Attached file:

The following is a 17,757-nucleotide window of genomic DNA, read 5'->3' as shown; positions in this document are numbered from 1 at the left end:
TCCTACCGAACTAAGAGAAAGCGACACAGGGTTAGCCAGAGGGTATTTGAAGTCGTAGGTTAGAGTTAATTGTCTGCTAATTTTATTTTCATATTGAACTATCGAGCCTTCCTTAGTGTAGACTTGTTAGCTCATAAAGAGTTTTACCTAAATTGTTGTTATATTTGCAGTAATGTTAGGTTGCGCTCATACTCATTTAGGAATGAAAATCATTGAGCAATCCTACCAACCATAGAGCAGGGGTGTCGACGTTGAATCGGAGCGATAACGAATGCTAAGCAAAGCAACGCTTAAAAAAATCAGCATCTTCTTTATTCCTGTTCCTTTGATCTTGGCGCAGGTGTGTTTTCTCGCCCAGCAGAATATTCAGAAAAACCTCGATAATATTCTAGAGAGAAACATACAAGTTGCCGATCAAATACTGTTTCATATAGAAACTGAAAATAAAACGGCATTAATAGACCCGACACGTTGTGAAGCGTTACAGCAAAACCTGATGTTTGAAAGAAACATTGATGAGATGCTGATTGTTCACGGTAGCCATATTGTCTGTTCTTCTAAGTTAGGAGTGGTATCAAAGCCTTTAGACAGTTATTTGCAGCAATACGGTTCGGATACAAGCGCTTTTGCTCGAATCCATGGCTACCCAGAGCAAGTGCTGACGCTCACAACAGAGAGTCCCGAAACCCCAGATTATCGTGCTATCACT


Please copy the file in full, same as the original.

The following is a 17,757-nucleotide window of genomic DNA, read 5'->3' as shown; positions in this document are numbered from 1 at the left end:
TCCTACCGAACTAAGAGAAAGCGACACAGGGTTAGCCAGAGGGTATTTGAAGTCGTAGGTTAGAGTTAATTGTCTGCTAATTTTATTTTCATATTGAACTATCGAGCCTTCCTTAGTGTAGACTTGTTAGCTCATAAAGAGTTTTACCTAAATTGTTGTTATATTTGCAGTAATGTTAGGTTGCGCTCATACTCATTTAGGAATGAAAATCATTGAGCAATCCTACCAACCATAGAGCAGGGGTGTCGACGTTGAATCGGAGCGATAACGAATGCTAAGCAAAGCAACGCTTAAAAAAATCAGCATCTTCTTTATTCCTGTTCCTTTGATCTTGGCGCAGGTGTGTTTTCTCGCCCAGCAGAATATTCAGAAAAACCTCGATAATATTCTAGAGAGAAACATACAAGTTGCCGATCAAATACTGTTTCATATAGAAACTGAAAATAAAACGGCATTAATAGACCCGACACGTTGTGAAGCGTTACAGCAAAACCTGATGTTTGAAAGAAACATTGATGAGATGCTGATTGTTCACGGTAGCCATATTGTCTGTTCTTCTAAGTTAGGAGTGGTATCAAAGCCTTTAGACAGTTATTTGCAGCAATACGGTTCGGATACAAGCGCTTTTGCTCGAATCCATGGCTACCCAGAGCAAGTGCTGACGCTCACAACAGAGAGTCCCGAAACCCCAGATTATCGTGCTATCACT